Which leads me to where I once considered beginning this first chapter, because I could have begun by telling you about Richard Abbott. My soon-to-be stepfather set the story of my future life in motion; in fact, if my mom hadn’t fallen in love with Richard, I might never have met Miss Frost.

    BEFORE RICHARD ABBOTT JOINED the First Sister Players, there was what my domineering aunt referred to as a “dearth of leading-man material” in our town’s amateur theatrical society; there were no truly terrifying villains, and no young males with the romantic capability to make the younger and the older ladies in the audience swoon. Richard was not only tall, dark, and handsome—he was the embodiment of the cliché. He was also thin. Richard was so thin that he bore, in my eyes, a remarkable likeness to my code-boy father, who, in the only picture I possessed of him, was permanently thin—and forever eating ice cream, somewhere between the coast of southern Italy and the Caribbean. (Naturally, I would wonder if my mother was aware of the resemblance.)

    Before Richard Abbott became an actor with the First Sister Players, the males in our town’s little theater were either incoherent mumblers, with downcast eyes and furtive glances, or (the equally predictable) overbearing hams who shouted their lines and made eyes at the easily offended, matronly patrons.

    A notable exception in the talent department—for he was a most talented actor, if not in Richard Abbott’s league—was my World War II buff grandfather, Harold Marshall, whom everyone (save my grandmother) called Harry. He was the biggest employer in First Sister, Vermont; Harry Marshall had more employees than Favorite River Academy, though the private school was surely the second biggest employer in our small town.

    Grandpa Harry was the owner of the First Sister Sawmill and Lumberyard. Harry’s business partner—a gloomy Norwegian, whom you will meet momentarily—was the forester. The Norwegian oversaw the logging operations, but Harry managed the sawmill and the lumberyard. Grandpa Harry also signed all the checks, and the green trucks that hauled the logs and the lumber were inscribed, in small yellow capitals, with the name marshall.

    Given my grandfather’s elevated status in our town, it was perhaps surprising that the First Sister Players always cast him in female roles. My grandpa was a terrific female impersonator; in our town’s little playhouse, Harry Marshall had many (some would say most) of the leading women’s roles. I actually remember my grandfather better as a woman than as a man. He was more vibrant and engaged in his onstage female roles than I ever saw him be in his monotonous real-life role as a mill manager and lumberman.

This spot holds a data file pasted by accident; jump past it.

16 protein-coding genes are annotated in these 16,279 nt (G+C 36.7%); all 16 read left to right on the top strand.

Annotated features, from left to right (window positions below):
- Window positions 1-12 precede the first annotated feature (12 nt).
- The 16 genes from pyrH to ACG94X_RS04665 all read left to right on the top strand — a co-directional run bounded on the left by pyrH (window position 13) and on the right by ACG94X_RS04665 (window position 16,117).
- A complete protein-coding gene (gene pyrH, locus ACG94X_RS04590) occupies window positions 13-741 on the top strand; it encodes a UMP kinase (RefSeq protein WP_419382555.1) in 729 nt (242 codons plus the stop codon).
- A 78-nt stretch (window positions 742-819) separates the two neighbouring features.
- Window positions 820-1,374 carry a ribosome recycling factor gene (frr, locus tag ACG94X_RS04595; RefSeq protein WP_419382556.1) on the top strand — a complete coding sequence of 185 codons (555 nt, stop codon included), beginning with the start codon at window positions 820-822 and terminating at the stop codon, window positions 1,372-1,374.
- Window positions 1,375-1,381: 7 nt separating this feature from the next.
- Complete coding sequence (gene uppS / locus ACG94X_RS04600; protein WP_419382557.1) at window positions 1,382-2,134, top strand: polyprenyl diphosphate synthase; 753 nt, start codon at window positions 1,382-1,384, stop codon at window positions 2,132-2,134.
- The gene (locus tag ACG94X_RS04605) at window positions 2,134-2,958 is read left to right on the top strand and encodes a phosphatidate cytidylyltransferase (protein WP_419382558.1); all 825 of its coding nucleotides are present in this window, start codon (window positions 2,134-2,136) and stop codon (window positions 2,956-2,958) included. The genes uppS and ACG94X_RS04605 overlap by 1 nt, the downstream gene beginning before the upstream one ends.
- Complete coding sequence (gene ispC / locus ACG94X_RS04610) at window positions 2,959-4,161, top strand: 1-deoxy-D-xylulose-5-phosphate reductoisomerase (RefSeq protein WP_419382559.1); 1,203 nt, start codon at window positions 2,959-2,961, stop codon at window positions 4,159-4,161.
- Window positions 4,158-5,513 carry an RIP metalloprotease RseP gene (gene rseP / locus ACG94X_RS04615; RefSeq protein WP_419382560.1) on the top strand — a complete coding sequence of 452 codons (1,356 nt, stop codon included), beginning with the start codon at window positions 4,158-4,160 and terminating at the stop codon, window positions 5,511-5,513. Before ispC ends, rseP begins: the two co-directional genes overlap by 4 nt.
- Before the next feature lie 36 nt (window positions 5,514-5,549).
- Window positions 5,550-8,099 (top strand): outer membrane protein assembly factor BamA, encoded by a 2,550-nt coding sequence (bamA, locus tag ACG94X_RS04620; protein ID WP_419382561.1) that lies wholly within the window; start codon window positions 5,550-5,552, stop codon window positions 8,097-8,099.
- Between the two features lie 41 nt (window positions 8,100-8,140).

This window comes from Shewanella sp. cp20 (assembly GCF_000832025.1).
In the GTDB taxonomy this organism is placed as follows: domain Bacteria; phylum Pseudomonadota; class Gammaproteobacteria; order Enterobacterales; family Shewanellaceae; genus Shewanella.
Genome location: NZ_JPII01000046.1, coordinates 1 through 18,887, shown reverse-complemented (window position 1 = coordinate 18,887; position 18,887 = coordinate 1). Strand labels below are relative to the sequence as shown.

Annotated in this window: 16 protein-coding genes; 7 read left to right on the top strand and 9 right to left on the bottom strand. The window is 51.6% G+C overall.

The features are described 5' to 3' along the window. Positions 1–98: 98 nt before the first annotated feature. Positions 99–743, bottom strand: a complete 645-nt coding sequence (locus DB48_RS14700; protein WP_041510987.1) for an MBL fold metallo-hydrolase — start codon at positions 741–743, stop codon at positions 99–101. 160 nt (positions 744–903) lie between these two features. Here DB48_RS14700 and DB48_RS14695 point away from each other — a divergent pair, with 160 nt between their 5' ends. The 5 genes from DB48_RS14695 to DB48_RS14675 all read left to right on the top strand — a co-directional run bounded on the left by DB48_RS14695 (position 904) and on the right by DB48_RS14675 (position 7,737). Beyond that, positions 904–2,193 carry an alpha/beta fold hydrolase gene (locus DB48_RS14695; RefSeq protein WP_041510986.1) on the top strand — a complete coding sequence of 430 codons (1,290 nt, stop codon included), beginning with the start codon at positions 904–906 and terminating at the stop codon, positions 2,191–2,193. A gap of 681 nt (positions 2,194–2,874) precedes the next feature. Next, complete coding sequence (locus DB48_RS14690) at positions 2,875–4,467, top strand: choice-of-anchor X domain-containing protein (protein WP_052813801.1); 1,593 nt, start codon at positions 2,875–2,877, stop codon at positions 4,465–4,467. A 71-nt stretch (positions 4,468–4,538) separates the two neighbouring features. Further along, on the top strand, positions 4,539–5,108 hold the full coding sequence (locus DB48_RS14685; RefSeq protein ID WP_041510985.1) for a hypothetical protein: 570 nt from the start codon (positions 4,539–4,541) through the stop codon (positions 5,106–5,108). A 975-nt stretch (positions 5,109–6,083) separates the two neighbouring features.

Alas, it was a source of some family friction that Grandpa Harry’s only competition for the most demanding and rewarding female roles was his elder daughter, Muriel—my mother’s married sister, my oft-mentioned aunt.

    Aunt Muriel was only two years older than my mother; yet she’d done everything before my mom had thought of doing it, and Muriel had done it properly and (in her estimation) to perfection. She’d allegedly “read world literature” at Wellesley and had married my wonderful uncle Bob—her “first and only beau,” as Aunt Muriel called him. At least I thought Uncle Bob was wonderful; he was always wonderful to me. But, as I later learned, Bob drank, and his drinking was a burden and an embarrassment to Aunt Muriel. My grandmother, from whom Muriel had obtained her imperiousness, would often remark that Bob’s behavior was “beneath” Muriel—whatever that meant.

    For all her snobbishness, my grandmother’s language was riddled with proverbial expressions and clichés, and, in spite of her highly prized education, Aunt Muriel seemed to have inherited (or she merely mimicked) the ordinariness of her mother’s uninspired speech.

    I think that Muriel’s love and need for the theater was driven by her desire to find something original for her lofty-sounding voice to say. Muriel was good-looking—a slender brunette, with an opera singer’s noteworthy bosom and booming voice—but she had an absolutely vacuous mind. Like my grandmother, Aunt Muriel managed to be both arrogant and judgmental without saying anything that was either verifiable or interesting; in this respect, both my grandmother and my aunt struck me as superior-sounding bores.

    In Aunt Muriel’s case, her impeccable enunciation made her entirely credible onstage; she was a perfect parrot, but a robotic and humorless one, and she was simply as sympathetic or unsympathetic as the character she played. Muriel’s language was elevated, but her own “character” was lacking; she was just a chronic complainer.

    In my grandmother’s case, she was of an unyielding age and she’d had a conservative upbringing; these constraints led her to believe that the theater was essentially immoral—or, to be more forgiving, amoral—and that women should play no part in it. Victoria Winthrop (the Winthrop was my grandmother’s maiden name) believed that all the women’s roles in any dramatic performance should be played by boys and men; while she confessed to finding my grandfather’s many onstage triumphs (as various women) embarrassing, she also believed this was the way drama should be enacted—strictly by male actors.

    My grandmother—I called her Nana Victoria—found it tiresome that Muriel was inconsolable (for days) when she lost a plum part to Grandpa Harry. In contrast, Harry was a good sport whenever the sought-after role went to his daughter. “They must have wanted a good-lookin’ girl, Muriel—you have me beat in that category, hands down.”